On Design : Form & Function

First published 8th October 2021

 Go on – imagine a motor scooter. What comes to mind? 
I’ll wager it looks like a classic Vespa or Lambretta.

Now – imagine a motorbike. What do you see?
It’s probably a racing bike, or a police BMW.

Go on – try thinking of a moped. Hard isn’t it?
If you’re of a certain age it might be a classic Puch, Tomos or Mobylette. If you’re a bit younger, you might be seeing a Yamaha FS1e (the infamous ‘Fizzy’).

With these images in mind, it’s not hard to see why the purveyors of electric two wheelers (not bicycles though) are having a hard time knowing what their machines should look like in order to both attract customers, and not to deter buyers either.
Most companies in this market have gone for the ‘classic scooter’ look – the wannabe Vespa – although I’ll make an honorable mention of Govecs for their rendition of the classic Schwalbe design! Some go for the motorcycle / moped vibe – but for an eMoped neither feels right to me. The scooter looks dishonest, and the motorbike seems pretentious.

I was first attracted to the Coopop Urban Scooter and the Keeway e-Zi as more honest, but radical, designs for a new form of urban mobility. Both are open framed (the Coopop more so) with the Honda Rukus / Zoomer perhaps being the nearest similar machine.
The NIU UQI series adhere to the same design approach – and it was the first reason that I considered it.

NIU are not innocents in this design game because they also have the N series which are much more like the classic scooter in conception.

Modern eMopeds only need to carry the rider and a battery, with a modicum of electronic control gear. Storage is a luxury to the designers (missing on the NUI UQI GT Pro – and the other designs I’ve considered) and is something I will have to work out how to deal with when I get my machine. Unlike motorbikes, scooters, and petrol mopeds the frame does not have to incorporate a motor, as this can be built into the rear wheel. The nature of this opens up a lot of new possibilities for designs that are convenient and safe.

Another area that’s been in my mind is clothing.

A motorbike helmet is a given. Wearing one is a legal requirement in the UK, and probably a sensible one too. As with wearing gloves, trousers and a jacket, a helmet will, if nothing else, protect your skin from serious abrasion if it meets tarmac at 28 mph. 
Motorbike helmets cannot be compared to bicycle helmets, which offer their wearers precious little protection when in collision with other vehicles, and perhaps induce rotation injuries. Motorbike helmets are designed with vehicle on vehicle collisions in mind.

As I said in an earlier post- motorbike helmet in lurid colours are very noticable to me as a car driver. I appreciate they are not fashionable, but I do wish they were more widely available. 
I like full face flip-front helmets – they are comfortable, and offer good all round protection at the cost of very little loss of visibility. The flip front – as a spectacle wearer – is convenient for putting on and removing the helmet.
(I’ve seen various things about riding with the front flipped up – whether it is legal or not. It’s something I have done, and will probably continue to do – but once speed picks up I always drop the front down – it’s just more comfortable).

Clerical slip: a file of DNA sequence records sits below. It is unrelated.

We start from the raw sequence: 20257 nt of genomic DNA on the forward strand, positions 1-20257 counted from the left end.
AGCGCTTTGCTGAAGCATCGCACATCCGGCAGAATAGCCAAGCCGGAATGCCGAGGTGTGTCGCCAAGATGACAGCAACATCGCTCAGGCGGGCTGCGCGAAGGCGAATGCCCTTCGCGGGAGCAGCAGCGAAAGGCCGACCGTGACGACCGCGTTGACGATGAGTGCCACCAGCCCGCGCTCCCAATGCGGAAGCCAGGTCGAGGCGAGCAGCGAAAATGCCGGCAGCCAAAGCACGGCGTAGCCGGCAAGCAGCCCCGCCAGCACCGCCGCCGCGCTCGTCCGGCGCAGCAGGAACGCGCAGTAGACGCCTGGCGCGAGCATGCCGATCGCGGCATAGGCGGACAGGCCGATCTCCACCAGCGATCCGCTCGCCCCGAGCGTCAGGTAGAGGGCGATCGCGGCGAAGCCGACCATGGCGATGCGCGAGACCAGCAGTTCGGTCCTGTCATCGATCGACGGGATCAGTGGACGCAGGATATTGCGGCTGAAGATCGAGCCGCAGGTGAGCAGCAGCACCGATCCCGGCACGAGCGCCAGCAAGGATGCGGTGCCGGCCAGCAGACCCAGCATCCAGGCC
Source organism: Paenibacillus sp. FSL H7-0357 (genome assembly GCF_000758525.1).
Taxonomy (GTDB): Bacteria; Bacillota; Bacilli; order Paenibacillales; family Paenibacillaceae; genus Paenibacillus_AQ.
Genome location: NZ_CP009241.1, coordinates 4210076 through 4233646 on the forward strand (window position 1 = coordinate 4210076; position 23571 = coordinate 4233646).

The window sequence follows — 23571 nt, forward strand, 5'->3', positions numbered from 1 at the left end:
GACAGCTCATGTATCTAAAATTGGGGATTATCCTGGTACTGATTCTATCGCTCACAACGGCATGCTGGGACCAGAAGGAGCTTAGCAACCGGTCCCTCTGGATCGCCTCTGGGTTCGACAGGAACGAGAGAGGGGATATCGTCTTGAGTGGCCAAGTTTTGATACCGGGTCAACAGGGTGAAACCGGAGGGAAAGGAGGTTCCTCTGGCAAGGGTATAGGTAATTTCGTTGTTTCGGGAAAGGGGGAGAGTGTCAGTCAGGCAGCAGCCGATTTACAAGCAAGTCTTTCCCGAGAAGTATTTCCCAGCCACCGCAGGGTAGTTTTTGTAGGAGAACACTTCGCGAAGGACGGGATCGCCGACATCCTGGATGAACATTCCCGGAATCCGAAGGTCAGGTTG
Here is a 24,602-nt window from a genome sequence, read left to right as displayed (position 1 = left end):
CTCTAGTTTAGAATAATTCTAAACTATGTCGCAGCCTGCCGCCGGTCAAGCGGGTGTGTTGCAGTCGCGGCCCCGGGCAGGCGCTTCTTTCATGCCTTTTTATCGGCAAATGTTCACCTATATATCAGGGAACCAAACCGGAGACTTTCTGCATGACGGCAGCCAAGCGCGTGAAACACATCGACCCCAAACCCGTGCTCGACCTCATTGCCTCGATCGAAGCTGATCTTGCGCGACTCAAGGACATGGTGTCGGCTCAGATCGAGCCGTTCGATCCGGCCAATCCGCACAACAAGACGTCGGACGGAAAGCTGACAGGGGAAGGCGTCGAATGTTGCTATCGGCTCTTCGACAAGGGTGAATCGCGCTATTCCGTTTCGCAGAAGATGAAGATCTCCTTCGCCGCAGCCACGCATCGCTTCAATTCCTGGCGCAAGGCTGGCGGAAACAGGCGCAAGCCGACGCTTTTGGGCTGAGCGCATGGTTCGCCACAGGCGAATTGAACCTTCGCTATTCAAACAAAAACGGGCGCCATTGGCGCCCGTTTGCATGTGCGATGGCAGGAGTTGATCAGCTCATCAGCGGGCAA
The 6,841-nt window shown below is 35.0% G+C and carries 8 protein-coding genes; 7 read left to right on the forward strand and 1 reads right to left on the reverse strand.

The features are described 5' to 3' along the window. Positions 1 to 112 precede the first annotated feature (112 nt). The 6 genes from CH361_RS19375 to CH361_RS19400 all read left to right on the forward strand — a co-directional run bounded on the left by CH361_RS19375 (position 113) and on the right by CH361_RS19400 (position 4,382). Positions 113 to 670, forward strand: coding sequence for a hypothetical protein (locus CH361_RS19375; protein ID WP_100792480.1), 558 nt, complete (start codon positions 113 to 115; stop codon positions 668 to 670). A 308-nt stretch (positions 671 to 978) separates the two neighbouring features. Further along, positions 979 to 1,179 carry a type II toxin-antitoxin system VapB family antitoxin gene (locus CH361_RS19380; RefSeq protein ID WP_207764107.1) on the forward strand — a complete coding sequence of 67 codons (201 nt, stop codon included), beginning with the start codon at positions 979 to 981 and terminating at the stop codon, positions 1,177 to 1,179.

Gloves. I always wear gloves designed for motorcycling -with reinforced areas on the back. I consider that if I come off, my hands will be one of the first areas to hit the black stuff, and I actually like using my hands – and gloves are a must for all rides. I don’t want to have the skin on the tarmac.

I am increasingly lazy about trousers and footwear for PTW riding. I know very well that my everyday trousers offer minimal protection against abrasion should I come off. I make a trade-off with the convenience of getting off my bike and waking to my final destination without getting undressed and carrying overtrousers with me, or wearing heavy ‘biker’ trousers.
For everyday local motorbike travel at lower speeds I’m unconvinced about the need for special footwear. Sandals and flip-flops on a PTW are daft.

It’s a similar thought process with my jacket. I have an excellent motorbike jacket which is warm in cold weather, and the internal lining can be removed for those rare sweltering days. I like wearing it, but will, on occasions, wear a sturdy smart zip-up work jacket which I guess would have some abrasion protection at 28 mph, but not much. Again, it’s a choice between convenience and the risk of sliding along the road.

Wet weather riding is a different kettle of fish. It’s important to stay dry to stay safe. The risks of coming off on a wet and greasy road are increased. I would always wear overtrousers (and I’ve got some great heavy duty ones) and my bike jacket. The issue comes with what to do with them at the destination – wear them wet, take them off and carry them, or what?

I cover hi-vis clothing in my monologue on safety – I’m unconvinced, but at 28mph it’s something I will be wearing, at least to start with.

I have seen ‘Scooter’ clothing advertised in the past – which seems to be an advertisers dream. I’m not sure how – without invoking the Mods of the 1960s – you can have specific ‘scooter clothing’. I’d like to see if there are any very heavy duty, but smart, denim trousers and jackets made for motorcycling, and suitable for an old bloke (at an affordable price of course!)

By the way kids – do not ever ride a powered bike in a tee shirt, shorts, flip-flops and a helmet. It’s not a good look having your skin ripped off (and it gets bloomin’ cold very quickly!)